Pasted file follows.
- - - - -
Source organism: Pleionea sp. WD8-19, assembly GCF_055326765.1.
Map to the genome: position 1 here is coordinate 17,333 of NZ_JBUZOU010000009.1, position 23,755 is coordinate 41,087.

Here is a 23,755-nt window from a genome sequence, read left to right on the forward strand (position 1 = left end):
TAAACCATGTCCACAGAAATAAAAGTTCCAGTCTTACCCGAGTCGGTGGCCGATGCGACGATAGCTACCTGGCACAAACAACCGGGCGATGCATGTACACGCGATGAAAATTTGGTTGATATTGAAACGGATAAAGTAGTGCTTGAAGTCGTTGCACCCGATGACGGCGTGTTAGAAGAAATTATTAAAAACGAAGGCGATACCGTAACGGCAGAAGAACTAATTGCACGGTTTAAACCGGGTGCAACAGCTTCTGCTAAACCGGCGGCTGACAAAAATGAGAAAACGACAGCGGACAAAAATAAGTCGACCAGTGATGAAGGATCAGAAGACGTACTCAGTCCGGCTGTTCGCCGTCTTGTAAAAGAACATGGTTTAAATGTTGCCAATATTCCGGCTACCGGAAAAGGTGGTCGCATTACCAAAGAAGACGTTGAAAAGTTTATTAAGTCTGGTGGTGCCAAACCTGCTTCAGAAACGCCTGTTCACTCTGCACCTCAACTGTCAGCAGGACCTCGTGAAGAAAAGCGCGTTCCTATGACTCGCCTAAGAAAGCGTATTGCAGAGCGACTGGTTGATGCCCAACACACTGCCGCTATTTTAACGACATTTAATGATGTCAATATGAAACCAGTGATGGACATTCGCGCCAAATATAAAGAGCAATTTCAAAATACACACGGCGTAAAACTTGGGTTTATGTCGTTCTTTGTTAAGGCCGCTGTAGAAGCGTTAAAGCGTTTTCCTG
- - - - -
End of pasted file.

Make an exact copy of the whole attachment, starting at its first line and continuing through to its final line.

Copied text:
Source organism: Pleionea sp. WD8-19, assembly GCF_055326765.1.
Map to the genome: position 1 here is coordinate 17,333 of NZ_JBUZOU010000009.1, position 23,755 is coordinate 41,087.

Here is a 23,755-nt window from a genome sequence, read left to right on the forward strand (position 1 = left end):
TAAACCATGTCCACAGAAATAAAAGTTCCAGTCTTACCCGAGTCGGTGGCCGATGCGACGATAGCTACCTGGCACAAACAACCGGGCGATGCATGTACACGCGATGAAAATTTGGTTGATATTGAAACGGATAAAGTAGTGCTTGAAGTCGTTGCACCCGATGACGGCGTGTTAGAAGAAATTATTAAAAACGAAGGCGATACCGTAACGGCAGAAGAACTAATTGCACGGTTTAAACCGGGTGCAACAGCTTCTGCTAAACCGGCGGCTGACAAAAATGAGAAAACGACAGCGGACAAAAATAAGTCGACCAGTGATGAAGGATCAGAAGACGTACTCAGTCCGGCTGTTCGCCGTCTTGTAAAAGAACATGGTTTAAATGTTGCCAATATTCCGGCTACCGGAAAAGGTGGTCGCATTACCAAAGAAGACGTTGAAAAGTTTATTAAGTCTGGTGGTGCCAAACCTGCTTCAGAAACGCCTGTTCACTCTGCACCTCAACTGTCAGCAGGACCTCGTGAAGAAAAGCGCGTTCCTATGACTCGCCTAAGAAAGCGTATTGCAGAGCGACTGGTTGATGCCCAACACACTGCCGCTATTTTAACGACATTTAATGATGTCAATATGAAACCAGTGATGGACATTCGCGCCAAATATAAAGAGCAATTTCAAAATACACACGGCGTAAAACTTGGGTTTATGTCGTTCTTTGTTAAGGCCGCTGTAGAAGCGTTAAAGCGTTTTCCTG